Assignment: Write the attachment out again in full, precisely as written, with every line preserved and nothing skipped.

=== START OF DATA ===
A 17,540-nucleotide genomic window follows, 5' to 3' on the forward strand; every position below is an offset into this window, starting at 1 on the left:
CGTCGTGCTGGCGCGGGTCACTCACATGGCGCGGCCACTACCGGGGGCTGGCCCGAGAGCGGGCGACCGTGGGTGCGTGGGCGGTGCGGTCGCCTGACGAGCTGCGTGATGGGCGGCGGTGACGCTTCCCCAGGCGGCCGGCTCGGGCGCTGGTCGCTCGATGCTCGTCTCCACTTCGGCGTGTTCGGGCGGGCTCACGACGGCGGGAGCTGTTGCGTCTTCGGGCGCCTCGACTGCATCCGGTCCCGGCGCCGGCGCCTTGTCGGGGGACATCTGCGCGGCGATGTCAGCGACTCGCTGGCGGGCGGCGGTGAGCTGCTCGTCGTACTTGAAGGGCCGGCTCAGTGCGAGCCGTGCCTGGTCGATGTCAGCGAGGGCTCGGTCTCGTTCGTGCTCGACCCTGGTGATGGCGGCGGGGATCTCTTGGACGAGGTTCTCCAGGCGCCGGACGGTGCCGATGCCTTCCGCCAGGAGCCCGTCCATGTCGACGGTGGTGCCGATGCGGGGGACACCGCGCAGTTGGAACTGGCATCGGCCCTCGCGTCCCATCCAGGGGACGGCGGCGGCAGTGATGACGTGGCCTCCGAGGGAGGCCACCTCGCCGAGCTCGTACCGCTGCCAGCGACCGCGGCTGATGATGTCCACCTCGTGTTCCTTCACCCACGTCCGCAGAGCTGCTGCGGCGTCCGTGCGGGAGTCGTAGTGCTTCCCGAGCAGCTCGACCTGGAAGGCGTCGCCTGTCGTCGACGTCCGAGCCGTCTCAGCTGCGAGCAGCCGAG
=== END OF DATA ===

A 17,540-nucleotide genomic window follows, 5' to 3' on the forward strand; every position below is an offset into this window, starting at 1 on the left:
CGTCGTGCTGGCGCGGGTCACTCACATGGCGCGGCCACTACCGGGGGCTGGCCCGAGAGCGGGCGACCGTGGGTGCGTGGGCGGTGCGGTCGCCTGACGAGCTGCGTGATGGGCGGCGGTGACGCTTCCCCAGGCGGCCGGCTCGGGCGCTGGTCGCTCGATGCTCGTCTCCACTTCGGCGTGTTCGGGCGGGCTCACGACGGCGGGAGCTGTTGCGTCTTCGGGCGCCTCGACTGCATCCGGTCCCGGCGCCGGCGCCTTGTCGGGGGACATCTGCGCGGCGATGTCAGCGACTCGCTGGCGGGCGGCGGTGAGCTGCTCGTCGTACTTGAAGGGCCGGCTCAGTGCGAGCCGTGCCTGGTCGATGTCAGCGAGGGCTCGGTCTCGTTCGTGCTCGACCCTGGTGATGGCGGCGGGGATCTCTTGGACGAGGTTCTCCAGGCGCCGGACGGTGCCGATGCCTTCCGCCAGGAGCCCGTCCATGTCGACGGTGGTGCCGATGCGGGGGACACCGCGCAGTTGGAACTGGCATCGGCCCTCGCGTCCCATCCAGGGGACGGCGGCGGCAGTGATGACGTGGCCTCCGAGGGAGGCCACCTCGCCGAGCTCGTACCGCTGCCAGCGACCGCGGCTGATGATGTCCACCTCGTGTTCCTTCACCCACGTCCGCAGAGCTGCTGCGGCGTCCGTGCGGGAGTCGTAGTGCTTCCCGAGCAGCTCGACCTGGAAGGCGTCGCCTGTCGTCGACGTCCGAGCCGTCTCAGCTGCGAGCAGCCGAG